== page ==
Tax Evasion and Firm Survival in Competitive Markets
Show Less

Tax Evasion and Firm Survival in Competitive Markets

Flip Palda

Tax Evasion and Firm Survival in Competitive Markets illustrates how a firm with high production costs but which is easily able to evade taxes may displace from the market a company with low production costs but poor tax evasion capabilities. The difference in production costs between the inefficient survivor and the efficient loser is termed by the author the ‘displacement loss from taxation’, and rivals in size the Harberger triangle loss from taxation.
Buy Book in Print
Show Summary Details
You do not have access to this content

Chapter 2: Tax Evasion

Flip Palda


In 1990 William Baumol published an instant classic in the Journal of Political Economy. ‘Entrepreneurship: productive, unproductive, and destructive’ was a rare piece for a leading journal. Not a single line of math scarred the pages, nor did Baumol blight the papyrus with charts and figures. Instead, Baumol made his case with a simple bit of economic reasoning. Entrepreneurs are the same the world over and across the ages. They look for new products, new means of producing them, new markets. Whether these entrepreneurs add only to their private fortunes or whether their activities help others depends on the rules of the markets in which they work. If the rules reward entrepreneurs who keep their costs down and devise products or services consumers want, an economy grows. If the rules of markets favour entrepreneurs who cheat, steal, and bribe the government for monopoly power over the market, an economy stagnates or at best grows slowly. In Baumol’s view, the changing character of entrepreneurs and the mix of criminal and honest entrepreneurs was important, but he emphasized the changing rules of the game under which they worked that determined economic progress. Baumol’s article came to be a primer in the 1990s on productive and unproductive entrepreneurship and sensitized the economics profession to the need for rules of the market ‘game’ that make participants play productively. He did not emphasize that the mix of good and bad entrepreneurs could be an important drag on an economy if government did not enforce taxes...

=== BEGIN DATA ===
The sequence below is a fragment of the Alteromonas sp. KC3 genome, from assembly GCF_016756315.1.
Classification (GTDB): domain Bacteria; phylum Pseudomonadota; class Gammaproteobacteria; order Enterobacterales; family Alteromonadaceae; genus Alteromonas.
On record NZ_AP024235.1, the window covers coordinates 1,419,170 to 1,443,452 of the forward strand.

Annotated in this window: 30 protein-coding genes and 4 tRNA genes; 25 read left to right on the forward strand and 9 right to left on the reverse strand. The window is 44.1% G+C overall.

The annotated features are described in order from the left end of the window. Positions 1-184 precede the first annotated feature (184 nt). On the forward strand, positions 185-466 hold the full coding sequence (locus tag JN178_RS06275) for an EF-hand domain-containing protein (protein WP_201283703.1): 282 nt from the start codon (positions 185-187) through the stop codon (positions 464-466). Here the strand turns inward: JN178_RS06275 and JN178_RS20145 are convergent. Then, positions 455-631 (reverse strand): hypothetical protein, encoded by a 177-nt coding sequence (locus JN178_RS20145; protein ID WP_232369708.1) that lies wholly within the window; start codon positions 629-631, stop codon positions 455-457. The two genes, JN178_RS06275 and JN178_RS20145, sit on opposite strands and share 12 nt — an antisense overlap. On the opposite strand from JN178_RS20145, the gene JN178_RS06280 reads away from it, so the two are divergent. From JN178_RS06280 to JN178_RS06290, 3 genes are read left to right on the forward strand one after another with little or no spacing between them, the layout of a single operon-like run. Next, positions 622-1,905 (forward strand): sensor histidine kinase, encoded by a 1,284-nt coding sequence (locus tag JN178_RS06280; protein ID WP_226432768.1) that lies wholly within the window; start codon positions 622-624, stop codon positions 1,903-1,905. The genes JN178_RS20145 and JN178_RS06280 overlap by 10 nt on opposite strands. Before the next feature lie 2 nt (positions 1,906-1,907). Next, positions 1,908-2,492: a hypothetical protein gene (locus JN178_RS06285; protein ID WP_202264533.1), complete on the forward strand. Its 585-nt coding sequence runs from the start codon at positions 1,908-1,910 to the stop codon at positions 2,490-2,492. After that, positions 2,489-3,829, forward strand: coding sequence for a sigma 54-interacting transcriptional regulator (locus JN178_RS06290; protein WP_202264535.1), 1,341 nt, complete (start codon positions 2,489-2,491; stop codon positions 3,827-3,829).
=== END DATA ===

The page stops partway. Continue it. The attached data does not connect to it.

You are not authenticated to view the full text of this chapter or article.

Elgaronline requires a subscription or purchase to access the full text of books or journals. Please login through your library system or with your personal username and password on the homepage.

Non-subscribers can freely search the site, view abstracts/ extracts and download selected front matter and introductory chapters for personal use.

Your library may not have purchased all subject areas. If you are authenticated and think you should have access to this title, please contact your librarian.

Further information

or login to access all content.